Under the existing laws, Indian citizens are already vulnerable to the state’s intrusion. Here’s a sample of the powers and mechanisms that already exist. The United Progressive Alliance government introduced the Central Monitoring System (CMS) that makes surveillance even more opaque than what it was earlier. They also created NATGRID, a body that would connect 22 databases of information that can be used by security agencies to track citizens. The Aadhar programme, a passive surveillance programme, which was never cleared by Parliament, ended up collecting biometric data of citizens.
Conversely, India does not have a privacy law that could offer some protection to Indian citizens against the passive and active forms of surveillance to which they are currently subjected. A few years ago a Privacy Bill was circulated by the Department of Personnel & Training (DoPT) but it never surfaced again.
In May last year, it was reported that intelligence agencies, which have the powers to legally intercept communications, had sought a blanket exemption under any future privacy law.
More recently, on Sunday, Prime Minister Narendra Modi gave public assurances in Silicon Valley that his government would give the “highest importance to data privacy and cyber security”. Judging from his government’s actions, he seems to be addressing “data privacy” and not privacy per se. This means there are no assurances on the privacy of citizens against surveillance, but data security and privacy of corporations investing in India would be guaranteed.
The proverbial Big Brother flexing its muscle
Under this existing opaque and intrusive regime comes the now withdrawn the Draft National Encryption Policy that would have added to the vast intrusive powers that the government already holds. It proposed that “…users in India are allowed to use only the products registered in India”. Which meant that OTTs like WhatsApp and Facebook Messenger would have to be registered in India if they are to be used by Indians.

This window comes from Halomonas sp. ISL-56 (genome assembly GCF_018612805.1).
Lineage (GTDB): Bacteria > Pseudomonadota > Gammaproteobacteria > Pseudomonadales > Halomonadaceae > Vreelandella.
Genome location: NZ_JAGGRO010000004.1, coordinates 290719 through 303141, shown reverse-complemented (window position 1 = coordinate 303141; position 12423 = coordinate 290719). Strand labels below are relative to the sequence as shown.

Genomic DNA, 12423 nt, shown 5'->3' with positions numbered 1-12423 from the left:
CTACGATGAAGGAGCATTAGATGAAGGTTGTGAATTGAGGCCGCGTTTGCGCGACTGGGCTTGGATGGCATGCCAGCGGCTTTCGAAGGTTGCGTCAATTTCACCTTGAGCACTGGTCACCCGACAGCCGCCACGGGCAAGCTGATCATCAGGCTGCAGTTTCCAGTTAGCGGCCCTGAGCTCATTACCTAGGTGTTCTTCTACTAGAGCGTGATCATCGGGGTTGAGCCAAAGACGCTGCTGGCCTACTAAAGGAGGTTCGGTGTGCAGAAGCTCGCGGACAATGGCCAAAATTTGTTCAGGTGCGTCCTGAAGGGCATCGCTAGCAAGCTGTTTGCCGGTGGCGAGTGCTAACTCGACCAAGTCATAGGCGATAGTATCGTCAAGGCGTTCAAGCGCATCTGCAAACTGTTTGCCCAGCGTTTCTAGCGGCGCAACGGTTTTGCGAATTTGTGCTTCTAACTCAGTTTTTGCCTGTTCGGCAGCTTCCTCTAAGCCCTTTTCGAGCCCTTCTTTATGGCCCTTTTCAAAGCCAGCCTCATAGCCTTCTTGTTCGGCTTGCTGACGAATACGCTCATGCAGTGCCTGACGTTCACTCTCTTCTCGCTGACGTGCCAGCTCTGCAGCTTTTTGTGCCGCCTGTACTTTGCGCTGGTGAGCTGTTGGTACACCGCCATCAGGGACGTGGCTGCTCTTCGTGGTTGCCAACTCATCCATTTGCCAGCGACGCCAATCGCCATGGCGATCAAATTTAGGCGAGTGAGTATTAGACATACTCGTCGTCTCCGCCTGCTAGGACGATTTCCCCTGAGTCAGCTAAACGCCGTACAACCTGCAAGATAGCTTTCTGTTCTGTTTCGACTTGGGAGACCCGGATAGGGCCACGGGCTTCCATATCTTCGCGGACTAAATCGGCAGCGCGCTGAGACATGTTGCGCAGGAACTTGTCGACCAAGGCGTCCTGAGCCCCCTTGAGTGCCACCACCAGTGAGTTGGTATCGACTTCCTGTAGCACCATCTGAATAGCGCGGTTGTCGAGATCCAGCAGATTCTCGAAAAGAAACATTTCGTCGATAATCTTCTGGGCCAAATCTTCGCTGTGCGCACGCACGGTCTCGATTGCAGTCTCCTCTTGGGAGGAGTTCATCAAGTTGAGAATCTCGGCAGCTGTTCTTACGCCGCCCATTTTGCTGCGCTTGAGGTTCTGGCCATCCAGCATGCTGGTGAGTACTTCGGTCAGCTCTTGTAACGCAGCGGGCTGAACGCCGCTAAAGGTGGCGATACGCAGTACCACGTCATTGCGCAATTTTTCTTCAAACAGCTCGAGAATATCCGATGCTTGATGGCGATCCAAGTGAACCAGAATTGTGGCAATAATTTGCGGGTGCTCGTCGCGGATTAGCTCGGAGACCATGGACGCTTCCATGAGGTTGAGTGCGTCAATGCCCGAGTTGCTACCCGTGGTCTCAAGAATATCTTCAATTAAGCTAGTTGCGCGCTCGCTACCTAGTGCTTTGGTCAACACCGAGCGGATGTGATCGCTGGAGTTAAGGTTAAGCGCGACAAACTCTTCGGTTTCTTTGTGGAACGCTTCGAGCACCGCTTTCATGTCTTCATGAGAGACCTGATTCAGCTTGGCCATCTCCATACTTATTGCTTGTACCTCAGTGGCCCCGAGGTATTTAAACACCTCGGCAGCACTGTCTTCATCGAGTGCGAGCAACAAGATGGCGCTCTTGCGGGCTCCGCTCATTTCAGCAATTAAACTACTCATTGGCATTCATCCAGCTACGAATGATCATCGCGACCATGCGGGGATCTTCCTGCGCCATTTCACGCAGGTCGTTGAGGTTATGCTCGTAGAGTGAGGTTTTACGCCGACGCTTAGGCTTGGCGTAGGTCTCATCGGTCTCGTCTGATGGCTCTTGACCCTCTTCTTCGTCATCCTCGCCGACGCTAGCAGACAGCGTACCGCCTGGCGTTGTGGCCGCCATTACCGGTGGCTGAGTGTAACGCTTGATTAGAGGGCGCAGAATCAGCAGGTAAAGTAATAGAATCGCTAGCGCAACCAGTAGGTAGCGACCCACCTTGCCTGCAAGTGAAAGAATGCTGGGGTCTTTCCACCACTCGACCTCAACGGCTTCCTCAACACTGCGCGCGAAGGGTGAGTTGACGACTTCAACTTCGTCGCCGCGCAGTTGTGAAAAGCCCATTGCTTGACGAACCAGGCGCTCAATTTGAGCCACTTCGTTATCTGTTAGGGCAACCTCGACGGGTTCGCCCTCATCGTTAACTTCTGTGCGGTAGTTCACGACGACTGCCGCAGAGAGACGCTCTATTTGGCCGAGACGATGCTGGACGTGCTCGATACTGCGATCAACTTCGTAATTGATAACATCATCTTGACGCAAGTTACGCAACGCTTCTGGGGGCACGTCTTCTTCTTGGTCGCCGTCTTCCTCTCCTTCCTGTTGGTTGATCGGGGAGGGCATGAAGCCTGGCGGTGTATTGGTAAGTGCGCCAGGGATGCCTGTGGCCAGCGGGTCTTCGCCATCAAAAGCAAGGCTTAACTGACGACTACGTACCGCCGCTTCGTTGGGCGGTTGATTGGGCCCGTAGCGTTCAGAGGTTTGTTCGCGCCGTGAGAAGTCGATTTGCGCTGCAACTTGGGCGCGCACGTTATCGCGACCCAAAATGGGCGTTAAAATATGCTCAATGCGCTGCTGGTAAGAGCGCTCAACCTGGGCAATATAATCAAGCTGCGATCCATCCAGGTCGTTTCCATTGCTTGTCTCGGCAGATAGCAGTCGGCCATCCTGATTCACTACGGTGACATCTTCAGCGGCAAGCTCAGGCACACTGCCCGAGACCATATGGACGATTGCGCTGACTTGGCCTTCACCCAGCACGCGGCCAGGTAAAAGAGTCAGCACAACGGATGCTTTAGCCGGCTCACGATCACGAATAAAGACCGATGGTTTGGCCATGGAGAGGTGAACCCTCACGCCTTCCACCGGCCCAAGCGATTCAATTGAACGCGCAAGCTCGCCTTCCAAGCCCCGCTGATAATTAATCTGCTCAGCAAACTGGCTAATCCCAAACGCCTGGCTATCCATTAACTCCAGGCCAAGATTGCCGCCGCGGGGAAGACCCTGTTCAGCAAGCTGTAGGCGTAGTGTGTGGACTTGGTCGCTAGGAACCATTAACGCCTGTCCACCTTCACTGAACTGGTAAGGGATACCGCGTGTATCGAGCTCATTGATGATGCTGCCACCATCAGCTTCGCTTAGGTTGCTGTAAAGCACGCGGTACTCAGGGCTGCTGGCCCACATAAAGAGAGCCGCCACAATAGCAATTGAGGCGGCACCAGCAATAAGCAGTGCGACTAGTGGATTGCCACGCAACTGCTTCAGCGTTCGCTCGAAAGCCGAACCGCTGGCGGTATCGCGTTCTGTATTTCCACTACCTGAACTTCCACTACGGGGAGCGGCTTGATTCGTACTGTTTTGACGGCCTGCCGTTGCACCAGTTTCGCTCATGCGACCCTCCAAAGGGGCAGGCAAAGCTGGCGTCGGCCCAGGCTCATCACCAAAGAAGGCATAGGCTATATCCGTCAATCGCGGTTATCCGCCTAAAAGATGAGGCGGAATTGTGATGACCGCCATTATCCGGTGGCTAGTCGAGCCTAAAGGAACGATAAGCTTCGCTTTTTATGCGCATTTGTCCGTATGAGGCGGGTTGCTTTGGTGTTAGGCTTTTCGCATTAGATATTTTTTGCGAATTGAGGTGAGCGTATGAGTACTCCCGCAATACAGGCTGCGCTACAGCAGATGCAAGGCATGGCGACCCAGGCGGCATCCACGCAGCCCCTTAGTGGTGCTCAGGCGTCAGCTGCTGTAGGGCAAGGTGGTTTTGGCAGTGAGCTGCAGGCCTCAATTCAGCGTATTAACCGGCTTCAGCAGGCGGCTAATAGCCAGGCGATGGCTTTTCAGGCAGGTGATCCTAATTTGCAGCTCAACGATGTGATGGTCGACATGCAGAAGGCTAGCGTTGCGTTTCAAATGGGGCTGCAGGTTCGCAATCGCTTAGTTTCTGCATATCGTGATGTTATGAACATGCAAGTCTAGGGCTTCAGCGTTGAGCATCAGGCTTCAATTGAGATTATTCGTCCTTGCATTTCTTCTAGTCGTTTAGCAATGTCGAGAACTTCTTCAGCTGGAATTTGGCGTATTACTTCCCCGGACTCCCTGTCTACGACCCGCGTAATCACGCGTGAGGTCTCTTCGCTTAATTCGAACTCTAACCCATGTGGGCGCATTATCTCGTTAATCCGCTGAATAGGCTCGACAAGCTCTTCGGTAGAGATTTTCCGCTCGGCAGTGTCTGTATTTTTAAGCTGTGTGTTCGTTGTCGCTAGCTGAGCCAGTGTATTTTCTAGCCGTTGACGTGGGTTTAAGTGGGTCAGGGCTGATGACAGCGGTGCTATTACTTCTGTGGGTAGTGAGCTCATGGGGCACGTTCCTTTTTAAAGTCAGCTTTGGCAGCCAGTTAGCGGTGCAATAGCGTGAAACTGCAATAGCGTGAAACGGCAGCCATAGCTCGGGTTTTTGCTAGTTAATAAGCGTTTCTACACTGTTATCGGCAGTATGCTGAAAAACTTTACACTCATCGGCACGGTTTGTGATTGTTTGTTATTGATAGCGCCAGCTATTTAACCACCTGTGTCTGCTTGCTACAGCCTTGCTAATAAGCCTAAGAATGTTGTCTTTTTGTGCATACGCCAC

Ironically, while the NDA government came to power on the promise of “maximum governance and minimum government”, this policy would have ensured maximum government in even private and personal WhatsApp messages between citizens.
It also threatened that the “…government reserves the right to take appropriate action as per Law of the country for any violation of this Policy”.
Understandably, common citizens are outraged. Law researcher and a veteran privacy activist, Usha Ramanathan, was horrified at what the government had almost enacted. “What is this? An attempt to be a know-all state? It would be a mistake to not see this desire to control the thoughts and conversations of people as a privacy issue. And, maybe those who think privacy is irrelevant as a value today will also baulk at a state that is saying ‘I want to know everything about you and if you don’t let me know all, it must mean you have something diabolic to hide’.”
A few months ago the NDA government submitted an affidavit in the Supreme Court rejecting privacy as a fundamental right for citizens in India. Clearly, this was more than coincidence.
To be fair, security agencies do have a difficult task at hand. Two years ago, when the Intelligence Bureau (IB) launched an operation in neighbouring Nepal to nail Yasin Bhatkal, one of India’s most wanted terrorists, it was left groping in the dark. Bhatkal was a clever fugitive, and as his subsequent interrogation revealed, he was adept at using different forms of encrypted chat platforms to communicate key messages with his compatriots.
For the IB, the only means to get this information was by using the Mutually Legal Assistance Treaty (MLAT) to get the information from servers in the United States of America. “Everyone accepts that the MLAT process is irreparably broken. The information we seek is rarely shared and even if the Americans do share something, it is too late before it arrives,” a senior intelligence official told me last week.
While this argument has merit, it fails to address the dangers that unfettered surveillance powers can pose to a democratic polity. Information is power and a rogue government could easily use legitimate laws, such as those proposed by the Draft National Encryption Policy to snoop on citizens. Every totalitarian state has always used the bogey of national security and national interest to accumulate such intrusive surveillance powers. The results have always been disastrous.
In India, had this policy gone through, it would have taken a step closer to becoming a police state where citizens spy on citizens.